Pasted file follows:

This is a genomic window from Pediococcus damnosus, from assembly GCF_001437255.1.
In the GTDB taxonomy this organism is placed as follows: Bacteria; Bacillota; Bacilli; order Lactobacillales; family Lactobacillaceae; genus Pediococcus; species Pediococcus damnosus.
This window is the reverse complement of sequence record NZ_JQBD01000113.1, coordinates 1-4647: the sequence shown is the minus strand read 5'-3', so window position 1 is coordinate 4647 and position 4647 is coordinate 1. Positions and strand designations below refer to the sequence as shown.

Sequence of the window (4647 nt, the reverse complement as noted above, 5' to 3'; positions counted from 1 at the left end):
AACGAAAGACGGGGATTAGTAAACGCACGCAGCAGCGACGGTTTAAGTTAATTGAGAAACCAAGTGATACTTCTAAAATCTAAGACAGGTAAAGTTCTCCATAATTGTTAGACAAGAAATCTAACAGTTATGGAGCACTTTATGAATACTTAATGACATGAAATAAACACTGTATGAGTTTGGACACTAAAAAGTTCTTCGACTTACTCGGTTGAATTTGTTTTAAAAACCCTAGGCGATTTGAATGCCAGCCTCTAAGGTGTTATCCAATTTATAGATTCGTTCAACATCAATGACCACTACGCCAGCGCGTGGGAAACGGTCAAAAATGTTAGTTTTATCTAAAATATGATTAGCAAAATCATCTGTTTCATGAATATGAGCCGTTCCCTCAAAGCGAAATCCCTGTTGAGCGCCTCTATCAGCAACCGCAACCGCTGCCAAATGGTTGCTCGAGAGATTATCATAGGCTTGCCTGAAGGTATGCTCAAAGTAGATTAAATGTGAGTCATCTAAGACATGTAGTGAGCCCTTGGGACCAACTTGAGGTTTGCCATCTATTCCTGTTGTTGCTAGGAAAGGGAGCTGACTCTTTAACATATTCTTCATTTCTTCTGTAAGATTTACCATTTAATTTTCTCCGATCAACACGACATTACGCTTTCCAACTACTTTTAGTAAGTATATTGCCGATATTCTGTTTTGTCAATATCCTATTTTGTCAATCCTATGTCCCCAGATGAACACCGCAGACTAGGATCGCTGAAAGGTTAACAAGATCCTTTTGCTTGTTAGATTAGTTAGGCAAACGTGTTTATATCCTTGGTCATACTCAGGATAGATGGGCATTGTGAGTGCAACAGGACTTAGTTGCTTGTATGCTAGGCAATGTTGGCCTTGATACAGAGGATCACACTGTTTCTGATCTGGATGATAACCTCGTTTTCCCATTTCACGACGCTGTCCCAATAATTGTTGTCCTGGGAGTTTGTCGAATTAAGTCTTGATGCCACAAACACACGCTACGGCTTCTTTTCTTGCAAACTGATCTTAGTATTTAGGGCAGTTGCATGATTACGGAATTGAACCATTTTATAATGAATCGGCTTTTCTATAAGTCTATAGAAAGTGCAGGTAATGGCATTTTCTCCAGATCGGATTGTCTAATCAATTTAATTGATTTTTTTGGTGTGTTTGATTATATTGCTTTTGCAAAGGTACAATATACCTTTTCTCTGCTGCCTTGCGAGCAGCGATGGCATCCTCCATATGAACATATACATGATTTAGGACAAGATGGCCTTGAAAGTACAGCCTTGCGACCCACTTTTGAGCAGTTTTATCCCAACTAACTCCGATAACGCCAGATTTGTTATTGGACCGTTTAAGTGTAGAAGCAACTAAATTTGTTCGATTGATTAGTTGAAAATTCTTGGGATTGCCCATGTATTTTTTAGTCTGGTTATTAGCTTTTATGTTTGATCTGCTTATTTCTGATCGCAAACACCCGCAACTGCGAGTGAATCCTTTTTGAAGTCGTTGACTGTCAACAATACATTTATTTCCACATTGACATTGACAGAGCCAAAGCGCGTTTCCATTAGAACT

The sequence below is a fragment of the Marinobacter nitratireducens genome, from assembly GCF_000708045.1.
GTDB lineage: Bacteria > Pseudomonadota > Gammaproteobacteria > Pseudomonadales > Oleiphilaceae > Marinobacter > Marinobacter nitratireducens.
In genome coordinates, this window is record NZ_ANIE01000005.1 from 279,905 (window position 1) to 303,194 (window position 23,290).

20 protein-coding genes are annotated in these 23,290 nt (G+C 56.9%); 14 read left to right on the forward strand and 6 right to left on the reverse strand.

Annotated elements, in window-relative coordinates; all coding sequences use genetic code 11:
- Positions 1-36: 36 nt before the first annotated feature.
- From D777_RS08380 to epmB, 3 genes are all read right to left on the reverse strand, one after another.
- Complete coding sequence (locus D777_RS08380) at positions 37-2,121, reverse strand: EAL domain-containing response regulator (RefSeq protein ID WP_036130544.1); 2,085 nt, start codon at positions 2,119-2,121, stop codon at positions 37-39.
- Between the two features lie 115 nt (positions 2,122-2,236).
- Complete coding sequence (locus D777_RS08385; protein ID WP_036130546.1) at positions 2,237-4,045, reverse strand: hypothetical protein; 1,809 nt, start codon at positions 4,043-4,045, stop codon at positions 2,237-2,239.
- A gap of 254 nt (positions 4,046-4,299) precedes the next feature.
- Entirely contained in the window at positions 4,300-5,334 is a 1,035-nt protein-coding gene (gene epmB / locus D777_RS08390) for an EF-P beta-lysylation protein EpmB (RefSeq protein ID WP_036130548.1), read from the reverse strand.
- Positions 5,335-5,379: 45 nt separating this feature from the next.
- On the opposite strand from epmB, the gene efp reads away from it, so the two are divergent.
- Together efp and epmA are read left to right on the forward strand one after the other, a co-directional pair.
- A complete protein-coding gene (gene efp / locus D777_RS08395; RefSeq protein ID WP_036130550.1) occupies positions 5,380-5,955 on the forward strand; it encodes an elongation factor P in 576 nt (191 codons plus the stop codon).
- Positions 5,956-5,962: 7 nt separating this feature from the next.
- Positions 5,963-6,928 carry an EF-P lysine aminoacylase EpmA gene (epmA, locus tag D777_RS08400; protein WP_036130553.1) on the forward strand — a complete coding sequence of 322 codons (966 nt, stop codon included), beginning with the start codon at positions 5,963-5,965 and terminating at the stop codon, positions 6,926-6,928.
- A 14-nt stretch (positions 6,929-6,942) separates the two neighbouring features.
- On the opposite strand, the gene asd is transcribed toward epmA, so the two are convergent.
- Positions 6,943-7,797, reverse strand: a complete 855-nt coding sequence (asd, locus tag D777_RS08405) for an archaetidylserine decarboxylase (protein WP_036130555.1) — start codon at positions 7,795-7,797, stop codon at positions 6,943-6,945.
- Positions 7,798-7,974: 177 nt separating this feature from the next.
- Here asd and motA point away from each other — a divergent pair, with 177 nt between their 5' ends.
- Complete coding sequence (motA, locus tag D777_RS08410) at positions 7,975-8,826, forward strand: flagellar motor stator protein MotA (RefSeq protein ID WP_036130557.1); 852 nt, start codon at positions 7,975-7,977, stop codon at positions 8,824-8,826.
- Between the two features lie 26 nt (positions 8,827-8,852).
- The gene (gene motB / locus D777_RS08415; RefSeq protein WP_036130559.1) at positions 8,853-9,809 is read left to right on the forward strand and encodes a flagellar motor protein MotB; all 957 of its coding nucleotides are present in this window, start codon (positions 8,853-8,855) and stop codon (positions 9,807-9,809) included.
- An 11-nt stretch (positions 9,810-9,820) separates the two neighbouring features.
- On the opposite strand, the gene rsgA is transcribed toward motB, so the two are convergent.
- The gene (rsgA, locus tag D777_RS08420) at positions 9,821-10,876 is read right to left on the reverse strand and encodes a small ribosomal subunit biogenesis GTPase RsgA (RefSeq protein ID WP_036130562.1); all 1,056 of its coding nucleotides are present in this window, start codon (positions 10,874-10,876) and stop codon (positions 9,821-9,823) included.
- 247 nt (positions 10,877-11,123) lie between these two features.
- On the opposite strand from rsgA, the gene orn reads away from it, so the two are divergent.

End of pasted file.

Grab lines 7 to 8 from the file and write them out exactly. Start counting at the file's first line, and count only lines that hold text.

GTDB lineage: Bacteria > Pseudomonadota > Gammaproteobacteria > Pseudomonadales > Oleiphilaceae > Marinobacter > Marinobacter nitratireducens.
In genome coordinates, this window is record NZ_ANIE01000005.1 from 279,905 (window position 1) to 303,194 (window position 23,290).